First-graders’ First Step on Road to the Army

On the first day of school in central Israel, parents pull out the smartphones, kids are excited about arithmetic and the principal compares first grade to getting married and joining the military.

Moti Milrod

The pupils at the Jacob Cohen elementary school in Kiryat Ono were greeted Tuesday morning with drums and shofars. Acrobats on stilts walked among them on a path adorned with a red carpet and colored balloons, and the teachers handed out small gifts. School principal Michal Rosenshein personally greeted each student. “It’s Michal’s carnival,” said one of the mothers, referring to the usual opening of the school year at this school.

The parents of first-graders took pictures with their Smartphones. Here, and in schools all over the country, new Education Minister Naftali Bennett wants to teach the pupils values such as love of the country, preferably Greater Israel, and acceptance of the other, as long as he is Jewish and not some kind of pluralistic “milkshake.” Here and in other schools he will insist that every pupil “will open a siddur (prayer book) before starting the army.”

The 30 pupils in Class 1-6 began their morning with their first roll call. They probably didn’t notice that their classroom is a daily reminder of the Israeli reality in which they are growing up – no blue sky or trees can be seen from its windows, only a gray surface of reinforced concrete, with an air purifier hidden by the door. The pupils in this class will spend their first year in school in a mamad – a reinforced room that serves as a bomb shelter.

When asked what they most wanted to learn, they immediately replied: reading and arithmetic. When asked what they definitely wouldn’t learn in school they replied: how to play on the phone, how to eat chocolate and how to make an omelet. They were then asked to march in pairs to the school plaza, where the sixth-graders greeted them with a festive ceremony.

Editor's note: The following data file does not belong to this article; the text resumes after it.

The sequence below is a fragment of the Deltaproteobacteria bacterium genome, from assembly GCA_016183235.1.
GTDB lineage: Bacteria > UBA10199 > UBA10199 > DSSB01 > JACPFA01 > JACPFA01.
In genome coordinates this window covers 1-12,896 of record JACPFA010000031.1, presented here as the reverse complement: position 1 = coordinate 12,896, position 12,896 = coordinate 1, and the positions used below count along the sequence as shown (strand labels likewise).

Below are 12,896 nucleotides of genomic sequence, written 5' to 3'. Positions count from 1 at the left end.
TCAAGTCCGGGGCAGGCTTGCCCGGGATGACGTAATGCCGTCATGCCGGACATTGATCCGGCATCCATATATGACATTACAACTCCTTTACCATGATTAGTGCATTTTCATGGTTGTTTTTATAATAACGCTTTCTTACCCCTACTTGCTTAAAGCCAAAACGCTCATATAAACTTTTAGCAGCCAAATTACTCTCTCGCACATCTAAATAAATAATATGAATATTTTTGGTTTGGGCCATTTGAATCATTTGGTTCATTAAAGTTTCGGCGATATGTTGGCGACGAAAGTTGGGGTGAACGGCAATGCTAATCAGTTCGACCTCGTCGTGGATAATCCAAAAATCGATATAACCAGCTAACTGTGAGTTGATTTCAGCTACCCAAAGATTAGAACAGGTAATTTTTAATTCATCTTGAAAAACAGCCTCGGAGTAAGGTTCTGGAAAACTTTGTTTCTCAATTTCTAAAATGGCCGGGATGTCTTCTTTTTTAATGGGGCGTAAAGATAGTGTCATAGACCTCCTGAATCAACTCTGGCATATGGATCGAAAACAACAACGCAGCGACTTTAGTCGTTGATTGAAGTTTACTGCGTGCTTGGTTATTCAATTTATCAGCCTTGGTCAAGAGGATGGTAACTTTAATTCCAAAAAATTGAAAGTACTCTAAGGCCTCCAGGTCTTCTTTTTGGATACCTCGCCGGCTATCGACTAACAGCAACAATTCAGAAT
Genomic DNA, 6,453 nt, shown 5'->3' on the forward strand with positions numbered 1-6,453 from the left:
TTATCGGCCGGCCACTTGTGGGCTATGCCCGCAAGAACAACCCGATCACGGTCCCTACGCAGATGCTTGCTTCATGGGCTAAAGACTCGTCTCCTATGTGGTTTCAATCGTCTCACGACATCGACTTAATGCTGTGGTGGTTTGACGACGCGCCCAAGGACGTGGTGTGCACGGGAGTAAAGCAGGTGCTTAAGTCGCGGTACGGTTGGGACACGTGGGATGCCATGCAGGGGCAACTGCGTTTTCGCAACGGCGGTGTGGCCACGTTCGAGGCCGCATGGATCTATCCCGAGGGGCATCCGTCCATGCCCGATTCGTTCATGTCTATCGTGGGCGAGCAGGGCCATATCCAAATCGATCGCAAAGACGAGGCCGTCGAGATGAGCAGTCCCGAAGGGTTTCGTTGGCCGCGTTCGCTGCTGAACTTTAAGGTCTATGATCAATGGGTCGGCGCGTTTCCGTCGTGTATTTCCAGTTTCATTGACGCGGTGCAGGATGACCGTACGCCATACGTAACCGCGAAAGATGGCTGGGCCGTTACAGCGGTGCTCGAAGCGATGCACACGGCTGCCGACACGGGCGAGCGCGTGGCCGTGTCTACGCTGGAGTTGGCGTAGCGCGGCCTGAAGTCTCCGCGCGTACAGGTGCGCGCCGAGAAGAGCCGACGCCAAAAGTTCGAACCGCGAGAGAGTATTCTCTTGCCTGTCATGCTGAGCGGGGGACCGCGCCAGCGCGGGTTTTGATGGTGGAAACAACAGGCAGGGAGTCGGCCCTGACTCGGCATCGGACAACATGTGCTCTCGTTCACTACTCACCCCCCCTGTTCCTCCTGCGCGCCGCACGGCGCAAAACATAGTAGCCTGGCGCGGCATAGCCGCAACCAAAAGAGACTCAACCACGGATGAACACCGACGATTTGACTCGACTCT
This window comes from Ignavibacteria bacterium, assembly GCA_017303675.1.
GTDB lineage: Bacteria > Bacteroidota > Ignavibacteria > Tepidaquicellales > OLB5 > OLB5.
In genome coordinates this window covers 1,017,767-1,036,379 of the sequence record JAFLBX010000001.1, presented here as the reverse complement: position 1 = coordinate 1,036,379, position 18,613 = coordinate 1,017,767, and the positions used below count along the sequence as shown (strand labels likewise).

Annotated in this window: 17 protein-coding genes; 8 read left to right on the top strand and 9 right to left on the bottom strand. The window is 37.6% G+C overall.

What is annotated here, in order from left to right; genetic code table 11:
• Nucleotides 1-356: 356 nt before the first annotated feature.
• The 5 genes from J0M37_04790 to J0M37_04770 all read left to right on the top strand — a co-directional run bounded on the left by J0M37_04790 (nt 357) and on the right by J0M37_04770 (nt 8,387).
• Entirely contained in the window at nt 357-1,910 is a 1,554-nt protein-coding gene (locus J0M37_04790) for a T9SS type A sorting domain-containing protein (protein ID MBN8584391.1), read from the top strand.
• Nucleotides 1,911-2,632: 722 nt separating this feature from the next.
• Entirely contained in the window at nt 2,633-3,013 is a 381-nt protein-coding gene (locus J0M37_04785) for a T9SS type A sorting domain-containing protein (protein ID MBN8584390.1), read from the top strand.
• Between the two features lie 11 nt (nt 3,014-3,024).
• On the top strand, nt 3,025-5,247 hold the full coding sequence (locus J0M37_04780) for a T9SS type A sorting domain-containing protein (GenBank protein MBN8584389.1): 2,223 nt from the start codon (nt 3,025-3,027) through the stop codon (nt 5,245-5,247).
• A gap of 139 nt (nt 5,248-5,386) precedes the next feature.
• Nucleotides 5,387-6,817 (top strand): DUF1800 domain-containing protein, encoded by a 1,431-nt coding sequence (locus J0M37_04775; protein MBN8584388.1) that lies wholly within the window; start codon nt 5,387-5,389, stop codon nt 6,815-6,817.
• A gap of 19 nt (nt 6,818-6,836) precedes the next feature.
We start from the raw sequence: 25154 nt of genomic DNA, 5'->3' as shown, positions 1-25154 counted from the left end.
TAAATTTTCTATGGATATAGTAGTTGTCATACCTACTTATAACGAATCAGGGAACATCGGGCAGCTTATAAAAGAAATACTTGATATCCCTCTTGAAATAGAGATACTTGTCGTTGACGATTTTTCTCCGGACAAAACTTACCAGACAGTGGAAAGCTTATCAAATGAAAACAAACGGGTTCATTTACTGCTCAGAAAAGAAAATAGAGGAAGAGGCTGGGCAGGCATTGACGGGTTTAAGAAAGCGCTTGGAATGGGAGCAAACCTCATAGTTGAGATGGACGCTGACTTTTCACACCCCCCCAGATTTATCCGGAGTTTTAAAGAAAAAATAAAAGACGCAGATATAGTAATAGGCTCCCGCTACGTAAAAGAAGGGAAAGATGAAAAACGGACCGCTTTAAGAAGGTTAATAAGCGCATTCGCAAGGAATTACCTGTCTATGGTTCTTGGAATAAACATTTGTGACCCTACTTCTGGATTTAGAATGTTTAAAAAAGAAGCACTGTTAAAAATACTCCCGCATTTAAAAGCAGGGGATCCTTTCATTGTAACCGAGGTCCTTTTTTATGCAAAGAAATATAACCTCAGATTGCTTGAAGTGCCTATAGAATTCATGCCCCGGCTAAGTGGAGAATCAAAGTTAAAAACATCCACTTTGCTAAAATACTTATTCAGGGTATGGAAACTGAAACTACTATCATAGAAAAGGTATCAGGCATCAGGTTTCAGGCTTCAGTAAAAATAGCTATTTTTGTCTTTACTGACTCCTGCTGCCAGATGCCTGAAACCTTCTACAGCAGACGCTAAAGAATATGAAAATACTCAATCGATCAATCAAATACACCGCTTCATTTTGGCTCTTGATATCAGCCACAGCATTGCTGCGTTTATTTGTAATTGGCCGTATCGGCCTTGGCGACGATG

Oshrit Barhad was doubly excited. She is the mother of twins who started first grade. “This is the first time they’re separating into two classes,” she said of her daughter Roni and her son Itay. “Until now they were always together. I think we’ve prepared them enough for whatever awaits them. We come from a warm and loving place, but as you see, this school is so big, we hope that the children will receive personal attention.”

Moti Milrod

“First grade is an exciting moment,” said Rosenshein at the ceremony. “There are a few moments to remember in life: starting first grade, being drafted into the army, your wedding. You’re allowed to be excited today.”

But something about the comparison between first grade and the army wasn’t particularly encouraging. The sixth-graders danced, and at the end white doves were released into the air. And then, with all due respect to the drums and dancing, doves and shofars, the truly dramatic moment arrived: the moment when the parents had to leave their children in the hands of their teachers.

“Give the children a hug and a kiss here, and the children go to class with the teacher only,” said Rosenshein via a loudspeaker. “If you go to class with them I’m not responsible for the outcome.”

That was the moment when the parents had to trust the teachers to take good care of their children.